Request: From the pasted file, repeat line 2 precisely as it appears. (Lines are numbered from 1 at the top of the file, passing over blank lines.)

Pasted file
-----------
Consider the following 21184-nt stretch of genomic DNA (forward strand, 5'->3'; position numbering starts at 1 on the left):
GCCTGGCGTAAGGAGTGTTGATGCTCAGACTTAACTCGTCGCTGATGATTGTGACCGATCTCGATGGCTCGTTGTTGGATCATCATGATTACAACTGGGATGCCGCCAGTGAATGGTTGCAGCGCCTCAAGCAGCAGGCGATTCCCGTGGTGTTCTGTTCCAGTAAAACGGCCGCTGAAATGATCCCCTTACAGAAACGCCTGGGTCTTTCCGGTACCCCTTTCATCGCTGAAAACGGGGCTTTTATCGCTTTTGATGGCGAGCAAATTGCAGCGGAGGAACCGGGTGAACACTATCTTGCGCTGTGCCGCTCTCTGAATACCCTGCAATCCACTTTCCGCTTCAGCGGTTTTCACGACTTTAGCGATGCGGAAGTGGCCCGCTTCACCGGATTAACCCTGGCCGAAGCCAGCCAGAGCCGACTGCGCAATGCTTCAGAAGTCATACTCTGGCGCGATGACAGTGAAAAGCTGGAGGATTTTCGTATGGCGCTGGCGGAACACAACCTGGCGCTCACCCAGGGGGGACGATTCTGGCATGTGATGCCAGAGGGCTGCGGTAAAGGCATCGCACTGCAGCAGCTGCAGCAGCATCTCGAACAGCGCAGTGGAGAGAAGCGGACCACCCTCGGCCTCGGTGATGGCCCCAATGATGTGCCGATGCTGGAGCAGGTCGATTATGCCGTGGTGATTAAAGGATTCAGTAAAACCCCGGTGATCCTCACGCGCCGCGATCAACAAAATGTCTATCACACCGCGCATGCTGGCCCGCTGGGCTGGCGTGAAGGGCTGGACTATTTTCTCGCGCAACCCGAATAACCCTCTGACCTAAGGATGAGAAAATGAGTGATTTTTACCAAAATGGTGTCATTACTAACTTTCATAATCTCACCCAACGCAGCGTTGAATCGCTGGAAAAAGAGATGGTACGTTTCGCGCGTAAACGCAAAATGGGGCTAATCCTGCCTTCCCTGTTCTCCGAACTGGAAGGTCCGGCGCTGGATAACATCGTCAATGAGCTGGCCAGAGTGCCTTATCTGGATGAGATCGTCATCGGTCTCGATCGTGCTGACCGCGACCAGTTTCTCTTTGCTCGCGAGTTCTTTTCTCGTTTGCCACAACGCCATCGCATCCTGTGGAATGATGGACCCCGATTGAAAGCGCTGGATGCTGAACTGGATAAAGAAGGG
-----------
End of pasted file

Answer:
GCCTGGCGTAAGGAGTGTTGATGCTCAGACTTAACTCGTCGCTGATGATTGTGACCGATCTCGATGGCTCGTTGTTGGATCATCATGATTACAACTGGGATGCCGCCAGTGAATGGTTGCAGCGCCTCAAGCAGCAGGCGATTCCCGTGGTGTTCTGTTCCAGTAAAACGGCCGCTGAAATGATCCCCTTACAGAAACGCCTGGGTCTTTCCGGTACCCCTTTCATCGCTGAAAACGGGGCTTTTATCGCTTTTGATGGCGAGCAAATTGCAGCGGAGGAACCGGGTGAACACTATCTTGCGCTGTGCCGCTCTCTGAATACCCTGCAATCCACTTTCCGCTTCAGCGGTTTTCACGACTTTAGCGATGCGGAAGTGGCCCGCTTCACCGGATTAACCCTGGCCGAAGCCAGCCAGAGCCGACTGCGCAATGCTTCAGAAGTCATACTCTGGCGCGATGACAGTGAAAAGCTGGAGGATTTTCGTATGGCGCTGGCGGAACACAACCTGGCGCTCACCCAGGGGGGACGATTCTGGCATGTGATGCCAGAGGGCTGCGGTAAAGGCATCGCACTGCAGCAGCTGCAGCAGCATCTCGAACAGCGCAGTGGAGAGAAGCGGACCACCCTCGGCCTCGGTGATGGCCCCAATGATGTGCCGATGCTGGAGCAGGTCGATTATGCCGTGGTGATTAAAGGATTCAGTAAAACCCCGGTGATCCTCACGCGCCGCGATCAACAAAATGTCTATCACACCGCGCATGCTGGCCCGCTGGGCTGGCGTGAAGGGCTGGACTATTTTCTCGCGCAACCCGAATAACCCTCTGACCTAAGGATGAGAAAATGAGTGATTTTTACCAAAATGGTGTCATTACTAACTTTCATAATCTCACCCAACGCAGCGTTGAATCGCTGGAAAAAGAGATGGTACGTTTCGCGCGTAAACGCAAAATGGGGCTAATCCTGCCTTCCCTGTTCTCCGAACTGGAAGGTCCGGCGCTGGATAACATCGTCAATGAGCTGGCCAGAGTGCCTTATCTGGATGAGATCGTCATCGGTCTCGATCGTGCTGACCGCGACCAGTTTCTCTTTGCTCGCGAGTTCTTTTCTCGTTTGCCACAACGCCATCGCATCCTGTGGAATGATGGACCCCGATTGAAAGCGCTGGATGCTGAACTGGATAAAGAAGGG